Watching the Krishna Lila performed in Delhi this week by the Shri Ram Bhartiya Kala Kendra was so moving, especially in an audience that related totally to this most beloved life, that it made me wonder about our penchant for happy endings.
Technically, the Krishnavatar ends on a note of 'grief' with the doom of his clan, the Vrisnis, and Sri Krishna’s own 'death' soon after. As he rests under a tree in the forest, the hunter, Jara, mistakes Krishna’s blue big toe for a pigeon’s head and sends an arrow through it. But Chakradhari Krishna’s work is done.
The Gita has been delivered, the great battle of Dharmakshetre Kurukshetre (the Gita’s opening words) has become an old tale, the Pandavas have ruled for years and Krishna himself is a grandsire. And meanwhile, the Krishna of Vraja vivifies our lives so endearingly.
Indeed, to imagine an India without Krishna dancing by the Yamuna, climbing the kadamb tree and playing His flute is impossible. If you were to put everything else on one side of a scale and say, "This is India!" it just wouldn’t balance.
You’d need to pick up a peacock feather, shut your eyes, think Govinda, Gopala, and gently add it to the scale to make it tilt right. Architecture, literature, art, dance, music, theatre, food, festivals, prayers, the very names of people: much that constitutes living Indian culture would not exist if you took away Krishna. This is simply a deep cultural fact, something that springs naturally and beautifully from our soil and belongs to every one of us.
But we need to understand the Maharaas for what it is: that God belongs to each soul and each soul belongs to God, expressed, as is instinctive for a singing, dancing people, through music and rhythmic movement. The Srimad Bhagvatam describes its birth: “On the night of the Autumn Moon (Sharad Purnima), when the air was sweet with scent of jasmine, the Lord was moved to compose His mystic dance.” We can only wonder at the magic of that night when Vanamaali (wildflower-garlanded) Krishna spun around with the gopis. It’s curious how that spin was given new life by the Sufis — they say it was Maulana Jalaluddin Rumi who introduced the concept of the whirling dervish. We’ve danced ourselves every year without fail since millennia, through Holi and Janmashtami.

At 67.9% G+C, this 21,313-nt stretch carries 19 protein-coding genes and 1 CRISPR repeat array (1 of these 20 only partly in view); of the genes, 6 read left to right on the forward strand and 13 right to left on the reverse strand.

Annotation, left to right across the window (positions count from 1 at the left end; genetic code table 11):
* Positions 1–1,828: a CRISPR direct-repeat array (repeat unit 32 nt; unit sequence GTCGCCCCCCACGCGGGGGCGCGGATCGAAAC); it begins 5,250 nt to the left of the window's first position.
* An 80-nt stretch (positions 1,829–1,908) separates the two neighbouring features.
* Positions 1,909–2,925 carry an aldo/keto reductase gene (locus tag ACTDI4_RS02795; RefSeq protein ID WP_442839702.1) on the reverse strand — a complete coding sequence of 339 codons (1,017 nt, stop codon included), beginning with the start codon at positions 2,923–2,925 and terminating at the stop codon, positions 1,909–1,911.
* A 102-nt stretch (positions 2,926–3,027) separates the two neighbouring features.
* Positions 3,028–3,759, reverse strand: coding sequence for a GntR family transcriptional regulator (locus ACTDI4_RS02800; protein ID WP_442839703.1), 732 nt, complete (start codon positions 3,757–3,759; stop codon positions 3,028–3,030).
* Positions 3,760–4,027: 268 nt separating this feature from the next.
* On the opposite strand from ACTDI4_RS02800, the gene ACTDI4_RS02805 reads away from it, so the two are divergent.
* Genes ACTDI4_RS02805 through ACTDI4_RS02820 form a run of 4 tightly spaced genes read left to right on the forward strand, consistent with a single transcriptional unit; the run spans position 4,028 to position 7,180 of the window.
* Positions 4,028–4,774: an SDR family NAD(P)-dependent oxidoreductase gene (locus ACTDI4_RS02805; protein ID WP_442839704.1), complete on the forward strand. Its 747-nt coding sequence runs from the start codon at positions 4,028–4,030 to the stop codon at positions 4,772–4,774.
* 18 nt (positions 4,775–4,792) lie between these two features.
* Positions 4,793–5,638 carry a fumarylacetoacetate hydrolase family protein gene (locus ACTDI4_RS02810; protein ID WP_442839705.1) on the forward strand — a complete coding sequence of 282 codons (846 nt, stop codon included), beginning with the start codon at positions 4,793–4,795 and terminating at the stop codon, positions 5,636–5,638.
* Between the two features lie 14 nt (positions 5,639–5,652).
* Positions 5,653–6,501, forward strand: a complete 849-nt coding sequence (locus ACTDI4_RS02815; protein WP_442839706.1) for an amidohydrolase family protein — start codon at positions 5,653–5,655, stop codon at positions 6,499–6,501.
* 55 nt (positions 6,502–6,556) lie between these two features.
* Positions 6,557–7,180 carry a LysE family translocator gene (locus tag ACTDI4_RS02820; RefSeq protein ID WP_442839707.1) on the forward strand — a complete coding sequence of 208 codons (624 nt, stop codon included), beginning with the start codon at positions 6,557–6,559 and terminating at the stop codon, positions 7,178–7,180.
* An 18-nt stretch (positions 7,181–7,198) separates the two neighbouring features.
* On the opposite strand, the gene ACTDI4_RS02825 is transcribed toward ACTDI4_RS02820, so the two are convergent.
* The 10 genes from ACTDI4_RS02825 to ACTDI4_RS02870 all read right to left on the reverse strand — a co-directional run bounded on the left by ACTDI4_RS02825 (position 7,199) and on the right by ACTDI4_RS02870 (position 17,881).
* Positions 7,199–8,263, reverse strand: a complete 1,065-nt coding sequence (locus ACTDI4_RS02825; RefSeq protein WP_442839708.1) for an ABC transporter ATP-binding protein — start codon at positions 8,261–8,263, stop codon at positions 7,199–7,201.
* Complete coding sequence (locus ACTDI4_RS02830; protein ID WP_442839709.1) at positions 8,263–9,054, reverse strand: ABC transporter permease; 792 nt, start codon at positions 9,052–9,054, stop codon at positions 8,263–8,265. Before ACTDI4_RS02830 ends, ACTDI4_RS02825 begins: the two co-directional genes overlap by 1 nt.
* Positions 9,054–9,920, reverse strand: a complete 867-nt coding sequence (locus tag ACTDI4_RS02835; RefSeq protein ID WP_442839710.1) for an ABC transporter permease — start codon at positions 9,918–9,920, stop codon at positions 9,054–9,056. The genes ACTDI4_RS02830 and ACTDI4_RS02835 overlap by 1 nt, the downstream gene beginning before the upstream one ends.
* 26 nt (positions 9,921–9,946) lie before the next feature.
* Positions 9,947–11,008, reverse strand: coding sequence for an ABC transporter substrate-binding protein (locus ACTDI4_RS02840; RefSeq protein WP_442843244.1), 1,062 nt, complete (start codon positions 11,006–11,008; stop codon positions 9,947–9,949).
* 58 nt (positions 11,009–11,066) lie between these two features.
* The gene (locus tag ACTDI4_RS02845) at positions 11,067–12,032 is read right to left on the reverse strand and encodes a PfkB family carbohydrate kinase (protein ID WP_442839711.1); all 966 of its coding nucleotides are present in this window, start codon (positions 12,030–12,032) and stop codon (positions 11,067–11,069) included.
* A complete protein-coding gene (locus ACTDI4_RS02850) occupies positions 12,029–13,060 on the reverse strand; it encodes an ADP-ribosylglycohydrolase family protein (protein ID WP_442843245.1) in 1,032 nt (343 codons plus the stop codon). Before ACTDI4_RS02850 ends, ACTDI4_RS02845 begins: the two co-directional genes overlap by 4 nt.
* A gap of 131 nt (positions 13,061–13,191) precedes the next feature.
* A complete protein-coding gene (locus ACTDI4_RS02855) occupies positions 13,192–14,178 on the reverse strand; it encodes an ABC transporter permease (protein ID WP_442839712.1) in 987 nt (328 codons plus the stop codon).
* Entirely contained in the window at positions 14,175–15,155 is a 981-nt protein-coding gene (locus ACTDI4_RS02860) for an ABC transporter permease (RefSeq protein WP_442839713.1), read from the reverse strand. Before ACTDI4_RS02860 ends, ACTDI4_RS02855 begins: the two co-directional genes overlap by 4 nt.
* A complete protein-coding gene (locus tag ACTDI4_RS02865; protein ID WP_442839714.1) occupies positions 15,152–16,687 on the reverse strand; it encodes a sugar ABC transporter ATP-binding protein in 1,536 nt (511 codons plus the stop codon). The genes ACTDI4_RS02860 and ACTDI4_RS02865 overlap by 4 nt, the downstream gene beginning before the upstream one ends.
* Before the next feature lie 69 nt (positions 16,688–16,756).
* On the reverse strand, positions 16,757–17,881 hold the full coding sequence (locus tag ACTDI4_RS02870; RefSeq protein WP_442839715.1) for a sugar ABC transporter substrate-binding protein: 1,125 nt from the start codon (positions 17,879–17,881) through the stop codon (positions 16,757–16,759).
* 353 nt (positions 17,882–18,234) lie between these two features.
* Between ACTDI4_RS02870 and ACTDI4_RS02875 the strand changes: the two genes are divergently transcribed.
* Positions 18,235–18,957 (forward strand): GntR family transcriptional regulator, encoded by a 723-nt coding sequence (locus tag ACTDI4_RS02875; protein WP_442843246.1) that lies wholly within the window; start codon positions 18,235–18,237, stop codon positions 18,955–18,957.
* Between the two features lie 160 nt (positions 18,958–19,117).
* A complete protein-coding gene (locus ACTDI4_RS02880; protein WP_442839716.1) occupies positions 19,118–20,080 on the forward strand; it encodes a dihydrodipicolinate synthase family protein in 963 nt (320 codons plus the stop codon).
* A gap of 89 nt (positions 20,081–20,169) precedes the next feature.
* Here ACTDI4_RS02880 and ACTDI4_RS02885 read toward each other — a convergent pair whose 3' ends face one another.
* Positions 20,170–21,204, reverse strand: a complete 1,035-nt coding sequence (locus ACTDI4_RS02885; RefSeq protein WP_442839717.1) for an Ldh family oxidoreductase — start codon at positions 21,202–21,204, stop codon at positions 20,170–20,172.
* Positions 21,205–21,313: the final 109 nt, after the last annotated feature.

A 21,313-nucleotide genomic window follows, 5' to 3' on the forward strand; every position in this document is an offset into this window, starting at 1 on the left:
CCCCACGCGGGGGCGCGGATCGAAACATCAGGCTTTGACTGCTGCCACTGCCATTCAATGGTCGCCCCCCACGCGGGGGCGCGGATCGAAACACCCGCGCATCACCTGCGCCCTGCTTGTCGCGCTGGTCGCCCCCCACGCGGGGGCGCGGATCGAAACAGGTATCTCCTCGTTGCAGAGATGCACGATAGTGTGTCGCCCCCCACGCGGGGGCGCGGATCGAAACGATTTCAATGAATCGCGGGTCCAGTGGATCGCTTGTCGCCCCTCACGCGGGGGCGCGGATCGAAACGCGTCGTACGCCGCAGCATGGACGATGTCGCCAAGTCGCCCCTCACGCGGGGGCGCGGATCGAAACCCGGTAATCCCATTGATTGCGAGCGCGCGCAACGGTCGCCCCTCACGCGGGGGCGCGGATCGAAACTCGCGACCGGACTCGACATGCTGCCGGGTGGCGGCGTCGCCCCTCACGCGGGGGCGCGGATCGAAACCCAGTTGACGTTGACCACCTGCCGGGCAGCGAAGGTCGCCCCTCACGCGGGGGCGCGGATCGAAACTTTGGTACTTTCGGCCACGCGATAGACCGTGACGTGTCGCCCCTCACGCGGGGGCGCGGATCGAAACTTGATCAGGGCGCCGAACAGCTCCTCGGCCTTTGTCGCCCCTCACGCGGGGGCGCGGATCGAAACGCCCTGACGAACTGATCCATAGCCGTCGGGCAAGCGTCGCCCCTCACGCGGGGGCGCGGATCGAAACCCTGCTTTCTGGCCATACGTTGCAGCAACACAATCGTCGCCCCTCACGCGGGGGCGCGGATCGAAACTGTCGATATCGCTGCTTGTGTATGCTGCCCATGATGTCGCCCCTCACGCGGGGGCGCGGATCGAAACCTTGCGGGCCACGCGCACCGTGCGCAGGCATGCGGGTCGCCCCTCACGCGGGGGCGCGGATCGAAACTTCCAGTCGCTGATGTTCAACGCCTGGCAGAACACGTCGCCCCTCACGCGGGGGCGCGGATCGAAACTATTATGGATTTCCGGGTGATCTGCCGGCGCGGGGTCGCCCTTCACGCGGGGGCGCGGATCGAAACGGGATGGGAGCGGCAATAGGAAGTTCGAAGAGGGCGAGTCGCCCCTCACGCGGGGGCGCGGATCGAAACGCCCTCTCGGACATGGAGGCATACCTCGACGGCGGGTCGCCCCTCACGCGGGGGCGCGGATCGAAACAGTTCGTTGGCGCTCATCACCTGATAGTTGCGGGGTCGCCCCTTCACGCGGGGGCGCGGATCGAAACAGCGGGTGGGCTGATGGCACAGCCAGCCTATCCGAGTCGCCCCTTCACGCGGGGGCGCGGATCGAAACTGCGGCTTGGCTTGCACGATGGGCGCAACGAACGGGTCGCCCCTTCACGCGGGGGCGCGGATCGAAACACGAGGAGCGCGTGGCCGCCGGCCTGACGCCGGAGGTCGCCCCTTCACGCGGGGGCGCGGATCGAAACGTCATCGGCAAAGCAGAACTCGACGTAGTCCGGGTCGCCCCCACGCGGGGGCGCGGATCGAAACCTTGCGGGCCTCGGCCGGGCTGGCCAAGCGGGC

This deep cultural preference for happiness over sorrow reflects in our Bollywood happy endings, though time has obscured the fact that this preference lies in our desi approach to Divinity. This mindset was apparently formalised in the conventions of ancient Sanskrit drama — dreadful things could happen to a character in the course of the play, but the playwright had an emotional responsibility to the public. He had to stop his narrative at a point of hope so that the audience could leave with a life-af firmed feeling.
This is interestingly different from that other ancient tribe whom we still call Yavana (Ionians or Greeks), whose theatre demanded an effect of catharsis (emotional cleansing) through evoking pity and terror in the audience. Both traditions had the deus ex machina (the god from a machine), literally the sudden appearance of a deity to save a character from a nasty fate, when past human aid. In the Krishna Lila, the most thrilling instance of this of course is Draupadi’s vastra-haran.
Later on, the classic-to-contemporary link seems to have happened quite organically with the first Indian movie ever and consequently, the first Indian movie in many regional languages being Raja Harishchandra and the mythological becoming the first film genre, further relayed into TV’s greatest nation-stopping serials: the Ramayana and the Mahabharata! Basically, our myths are us: without them, life seems a howling wilderness bereft of colour, joy and beauty.